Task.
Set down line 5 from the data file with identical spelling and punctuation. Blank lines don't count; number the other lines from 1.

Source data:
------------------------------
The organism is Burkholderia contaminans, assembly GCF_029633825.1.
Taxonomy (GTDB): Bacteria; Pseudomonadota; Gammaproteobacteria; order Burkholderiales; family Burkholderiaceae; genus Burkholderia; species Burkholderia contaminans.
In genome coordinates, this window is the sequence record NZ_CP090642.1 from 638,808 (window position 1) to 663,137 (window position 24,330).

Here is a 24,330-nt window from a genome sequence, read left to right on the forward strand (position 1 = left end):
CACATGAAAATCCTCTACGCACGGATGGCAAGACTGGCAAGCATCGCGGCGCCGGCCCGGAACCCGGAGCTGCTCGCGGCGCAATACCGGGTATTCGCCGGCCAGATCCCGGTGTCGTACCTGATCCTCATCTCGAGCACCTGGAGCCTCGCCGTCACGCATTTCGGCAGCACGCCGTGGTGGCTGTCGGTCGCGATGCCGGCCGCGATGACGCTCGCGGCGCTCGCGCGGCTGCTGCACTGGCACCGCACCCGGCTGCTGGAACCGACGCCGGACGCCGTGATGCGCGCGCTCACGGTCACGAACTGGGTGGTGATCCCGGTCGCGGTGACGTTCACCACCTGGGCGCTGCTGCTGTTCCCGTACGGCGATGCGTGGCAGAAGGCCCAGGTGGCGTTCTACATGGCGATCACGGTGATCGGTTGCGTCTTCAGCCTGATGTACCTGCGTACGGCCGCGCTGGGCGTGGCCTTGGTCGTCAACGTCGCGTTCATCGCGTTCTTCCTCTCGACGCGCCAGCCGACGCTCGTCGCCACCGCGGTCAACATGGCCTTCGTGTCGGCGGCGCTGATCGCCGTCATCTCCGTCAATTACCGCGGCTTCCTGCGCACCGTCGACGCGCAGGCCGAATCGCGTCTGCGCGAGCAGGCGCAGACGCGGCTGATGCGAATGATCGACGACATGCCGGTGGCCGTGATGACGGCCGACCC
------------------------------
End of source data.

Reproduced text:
CACATGAAAATCCTCTACGCACGGATGGCAAGACTGGCAAGCATCGCGGCGCCGGCCCGGAACCCGGAGCTGCTCGCGGCGCAATACCGGGTATTCGCCGGCCAGATCCCGGTGTCGTACCTGATCCTCATCTCGAGCACCTGGAGCCTCGCCGTCACGCATTTCGGCAGCACGCCGTGGTGGCTGTCGGTCGCGATGCCGGCCGCGATGACGCTCGCGGCGCTCGCGCGGCTGCTGCACTGGCACCGCACCCGGCTGCTGGAACCGACGCCGGACGCCGTGATGCGCGCGCTCACGGTCACGAACTGGGTGGTGATCCCGGTCGCGGTGACGTTCACCACCTGGGCGCTGCTGCTGTTCCCGTACGGCGATGCGTGGCAGAAGGCCCAGGTGGCGTTCTACATGGCGATCACGGTGATCGGTTGCGTCTTCAGCCTGATGTACCTGCGTACGGCCGCGCTGGGCGTGGCCTTGGTCGTCAACGTCGCGTTCATCGCGTTCTTCCTCTCGACGCGCCAGCCGACGCTCGTCGCCACCGCGGTCAACATGGCCTTCGTGTCGGCGGCGCTGATCGCCGTCATCTCCGTCAATTACCGCGGCTTCCTGCGCACCGTCGACGCGCAGGCCGAATCGCGTCTGCGCGAGCAGGCGCAGACGCGGCTGATGCGAATGATCGACGACATGCCGGTGGCCGTGATGACGGCCGACCC